Helen Miles Rogers Reid (1882–1970) A distinguished woman of the 19th century in large part for her position as President of the New York Herald Tribune, Helen is featured in a book with the title Notable American Women, where we learn of her women’s suffrage involvement. She was the state treasurer for the New York suffrage campaign, raising more than half a million dollars for the passage of New York State women’s suffrage legislation in 1917. In speeches throughout her life, she advocated that women should work and be economically independent from their husbands and that men should take greater responsibility in the home and for raising their children. After her husband died in 1947, she took over the presidency of the New York Herald Tribune until 1953. She was a well-regarded individual who received accolades and honors and was an accomplished manager and role model for women when there were few women in leadership roles. Helen was elected a Fellow of the American Academy of Arts and Sciences in 1950. An active supporter of her alma mater, she served for nine years as chairman of the board of trustees, and in 1963, she helped raise funds for a dormitory at Barnard, which was then named for her. She was a trustee of the Metropolitan Museum of Art, active in the New York Newspaper Women's Club, and was president of the Reid Foundation, an organization funded and established by her husband to give journalists fellowships to study and travel abroad. Her funeral, presided over by The Right Rev. Paul Moore Jr., the Bishop of New York, was attended by over 300 people including John Hay Whitney, who purchased The Herald Tribune, August Heckscher, the Parks Commissioner who was chief editorial writer, Mayor John Lindsay, David Rockefeller, Robert Moses, former head of the Triborough Bridge and Tunnel Authority, Andrew Cordier, the president of Columbia University, and Kingman Brewster Jr., the president of Yale University. Sleepy Hollow Cemetery ​ 540 N Broadway, Sleepy Hollow, NY 10591 Westchester County Learn More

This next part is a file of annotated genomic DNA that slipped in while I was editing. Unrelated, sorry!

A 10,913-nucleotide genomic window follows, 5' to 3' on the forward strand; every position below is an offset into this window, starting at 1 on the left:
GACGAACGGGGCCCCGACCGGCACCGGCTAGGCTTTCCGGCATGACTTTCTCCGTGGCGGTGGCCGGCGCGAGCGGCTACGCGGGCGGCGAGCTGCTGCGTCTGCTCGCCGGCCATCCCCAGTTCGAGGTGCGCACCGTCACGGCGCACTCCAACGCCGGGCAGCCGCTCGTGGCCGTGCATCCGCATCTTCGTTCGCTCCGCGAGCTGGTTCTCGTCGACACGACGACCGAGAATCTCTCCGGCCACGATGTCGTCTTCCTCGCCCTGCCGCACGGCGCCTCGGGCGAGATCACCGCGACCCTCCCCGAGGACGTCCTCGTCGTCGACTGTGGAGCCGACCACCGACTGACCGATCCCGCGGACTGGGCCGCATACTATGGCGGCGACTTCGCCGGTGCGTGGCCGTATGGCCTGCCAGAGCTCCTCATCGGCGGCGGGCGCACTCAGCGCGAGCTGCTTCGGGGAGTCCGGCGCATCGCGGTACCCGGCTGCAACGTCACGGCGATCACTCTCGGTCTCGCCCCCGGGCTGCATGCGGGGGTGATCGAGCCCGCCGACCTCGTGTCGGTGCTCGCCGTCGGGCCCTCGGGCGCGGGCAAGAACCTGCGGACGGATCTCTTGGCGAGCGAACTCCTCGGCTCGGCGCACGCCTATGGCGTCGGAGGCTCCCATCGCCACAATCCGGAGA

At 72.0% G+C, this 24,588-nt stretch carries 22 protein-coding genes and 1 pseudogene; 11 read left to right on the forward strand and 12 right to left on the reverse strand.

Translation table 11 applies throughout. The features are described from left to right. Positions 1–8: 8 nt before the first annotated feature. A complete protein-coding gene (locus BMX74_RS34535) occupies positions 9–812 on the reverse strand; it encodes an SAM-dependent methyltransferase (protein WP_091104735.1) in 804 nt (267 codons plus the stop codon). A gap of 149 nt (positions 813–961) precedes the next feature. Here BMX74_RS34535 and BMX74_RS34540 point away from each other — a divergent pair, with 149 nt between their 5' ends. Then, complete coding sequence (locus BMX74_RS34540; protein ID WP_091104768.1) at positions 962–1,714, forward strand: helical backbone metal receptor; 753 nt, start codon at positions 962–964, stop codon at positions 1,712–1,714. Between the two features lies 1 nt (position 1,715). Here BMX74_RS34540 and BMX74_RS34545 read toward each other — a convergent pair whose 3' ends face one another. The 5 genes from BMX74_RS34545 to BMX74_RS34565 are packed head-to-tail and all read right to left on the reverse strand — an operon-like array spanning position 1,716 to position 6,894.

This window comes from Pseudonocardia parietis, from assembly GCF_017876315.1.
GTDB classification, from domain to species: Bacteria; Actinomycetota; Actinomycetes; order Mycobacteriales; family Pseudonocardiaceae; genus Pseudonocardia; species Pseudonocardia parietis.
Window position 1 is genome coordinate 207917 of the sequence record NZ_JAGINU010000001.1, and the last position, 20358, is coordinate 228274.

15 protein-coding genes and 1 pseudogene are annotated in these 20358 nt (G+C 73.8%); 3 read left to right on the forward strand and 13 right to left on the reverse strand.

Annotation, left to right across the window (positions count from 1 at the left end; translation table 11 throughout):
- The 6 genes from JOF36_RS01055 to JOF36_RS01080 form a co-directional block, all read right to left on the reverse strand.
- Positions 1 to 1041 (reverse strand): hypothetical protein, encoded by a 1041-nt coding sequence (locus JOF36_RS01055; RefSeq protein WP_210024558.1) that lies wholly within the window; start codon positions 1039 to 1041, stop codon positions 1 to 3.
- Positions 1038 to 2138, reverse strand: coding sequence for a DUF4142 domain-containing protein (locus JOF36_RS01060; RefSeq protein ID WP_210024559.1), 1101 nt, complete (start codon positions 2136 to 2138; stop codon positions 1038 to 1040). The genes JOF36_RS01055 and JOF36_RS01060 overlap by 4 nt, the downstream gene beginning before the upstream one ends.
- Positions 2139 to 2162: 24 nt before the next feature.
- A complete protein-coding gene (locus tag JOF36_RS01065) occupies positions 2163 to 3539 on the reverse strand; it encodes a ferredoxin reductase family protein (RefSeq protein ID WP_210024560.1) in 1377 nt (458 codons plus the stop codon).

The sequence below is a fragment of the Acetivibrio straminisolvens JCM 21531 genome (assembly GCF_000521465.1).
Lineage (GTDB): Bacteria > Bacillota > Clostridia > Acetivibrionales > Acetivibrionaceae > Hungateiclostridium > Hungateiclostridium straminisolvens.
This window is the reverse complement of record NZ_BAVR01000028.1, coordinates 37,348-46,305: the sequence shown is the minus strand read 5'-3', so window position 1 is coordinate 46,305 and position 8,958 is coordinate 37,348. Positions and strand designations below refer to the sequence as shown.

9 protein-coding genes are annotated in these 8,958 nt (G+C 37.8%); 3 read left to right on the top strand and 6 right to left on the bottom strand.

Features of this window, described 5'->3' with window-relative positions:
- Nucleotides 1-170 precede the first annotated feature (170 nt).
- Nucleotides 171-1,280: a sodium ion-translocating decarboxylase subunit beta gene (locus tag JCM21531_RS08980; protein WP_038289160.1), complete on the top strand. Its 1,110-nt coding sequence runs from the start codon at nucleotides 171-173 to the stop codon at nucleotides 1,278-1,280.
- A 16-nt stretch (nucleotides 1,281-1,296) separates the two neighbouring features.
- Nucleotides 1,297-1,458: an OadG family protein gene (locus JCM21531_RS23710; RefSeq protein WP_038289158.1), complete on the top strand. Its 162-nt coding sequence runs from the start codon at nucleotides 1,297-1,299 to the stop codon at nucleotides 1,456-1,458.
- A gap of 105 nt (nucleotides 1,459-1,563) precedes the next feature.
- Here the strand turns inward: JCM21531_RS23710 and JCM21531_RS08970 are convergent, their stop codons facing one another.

• Mary Elizabeth Eato

    Mary Elizabeth Eato (1844–1915) Mary Elizabeth was an African-American social justice advocate and women’s suffrage leader. At sixteen she started teaching in the New York City Public School system where she was said to have been an exceptional teacher and an inspiration to her students. Mary taught at Grammar School No. 3 on West 41st Street, later moving to Grammar School No. 80 on 42nd Street. She retired in 1904, after a career that spanned forty-four years. Mary Elizabeth also led a number of social justice programs, including St. Mark’s Mutual Aid Society, the New York African Society for Mutual Relief, and the Hope Day Nursery for Colored Children. She became a member of the Colored Women’s Equal Suffrage League of Brooklyn, New York and served as its Vice President in 1908. During her tenure she was noted for inviting a diverse range of suffrage speakers including white women suffragists and men. Cypress Hills Cemetery ​ 833 Jamaica Avenue, Brooklyn, NY 11208 Kings County Learn More